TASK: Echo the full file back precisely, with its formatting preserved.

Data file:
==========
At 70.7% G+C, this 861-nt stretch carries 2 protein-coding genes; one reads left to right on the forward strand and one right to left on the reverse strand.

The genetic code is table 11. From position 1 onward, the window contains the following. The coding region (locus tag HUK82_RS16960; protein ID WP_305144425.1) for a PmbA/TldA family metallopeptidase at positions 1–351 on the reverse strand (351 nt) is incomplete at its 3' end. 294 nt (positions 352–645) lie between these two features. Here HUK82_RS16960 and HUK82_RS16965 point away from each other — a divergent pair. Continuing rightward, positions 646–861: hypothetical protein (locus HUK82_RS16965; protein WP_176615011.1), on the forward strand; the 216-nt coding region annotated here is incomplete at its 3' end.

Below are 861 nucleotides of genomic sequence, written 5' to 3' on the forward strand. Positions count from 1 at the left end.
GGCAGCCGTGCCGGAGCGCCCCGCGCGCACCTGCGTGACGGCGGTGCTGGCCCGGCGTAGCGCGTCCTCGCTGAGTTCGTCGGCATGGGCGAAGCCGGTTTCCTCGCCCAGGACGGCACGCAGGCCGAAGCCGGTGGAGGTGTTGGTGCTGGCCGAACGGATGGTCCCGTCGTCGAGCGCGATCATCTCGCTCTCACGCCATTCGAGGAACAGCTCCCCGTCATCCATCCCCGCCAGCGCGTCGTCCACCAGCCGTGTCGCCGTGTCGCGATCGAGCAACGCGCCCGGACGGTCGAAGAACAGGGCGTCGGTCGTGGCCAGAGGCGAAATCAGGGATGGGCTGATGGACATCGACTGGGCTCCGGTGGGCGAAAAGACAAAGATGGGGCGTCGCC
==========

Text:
At 70.7% G+C, this 861-nt stretch carries 2 protein-coding genes; one reads left to right on the forward strand and one right to left on the reverse strand.

The genetic code is table 11. From position 1 onward, the window contains the following. The coding region (locus tag HUK82_RS16960; protein ID WP_305144425.1) for a PmbA/TldA family metallopeptidase at positions 1–351 on the reverse strand (351 nt) is incomplete at its 3' end. 294 nt (positions 352–645) lie between these two features. Here HUK82_RS16960 and HUK82_RS16965 point away from each other — a divergent pair. Continuing rightward, positions 646–861: hypothetical protein (locus HUK82_RS16965; protein WP_176615011.1), on the forward strand; the 216-nt coding region annotated here is incomplete at its 3' end.

Below are 861 nucleotides of genomic sequence, written 5' to 3' on the forward strand. Positions count from 1 at the left end.
GGCAGCCGTGCCGGAGCGCCCCGCGCGCACCTGCGTGACGGCGGTGCTGGCCCGGCGTAGCGCGTCCTCGCTGAGTTCGTCGGCATGGGCGAAGCCGGTTTCCTCGCCCAGGACGGCACGCAGGCCGAAGCCGGTGGAGGTGTTGGTGCTGGCCGAACGGATGGTCCCGTCGTCGAGCGCGATCATCTCGCTCTCACGCCATTCGAGGAACAGCTCCCCGTCATCCATCCCCGCCAGCGCGTCGTCCACCAGCCGTGTCGCCGTGTCGCGATCGAGCAACGCGCCCGGACGGTCGAAGAACAGGGCGTCGGTCGTGGCCAGAGGCGAAATCAGGGATGGGCTGATGGACATCGACTGGGCTCCGGTGGGCGAAAAGACAAAGATGGGGCGTCGCC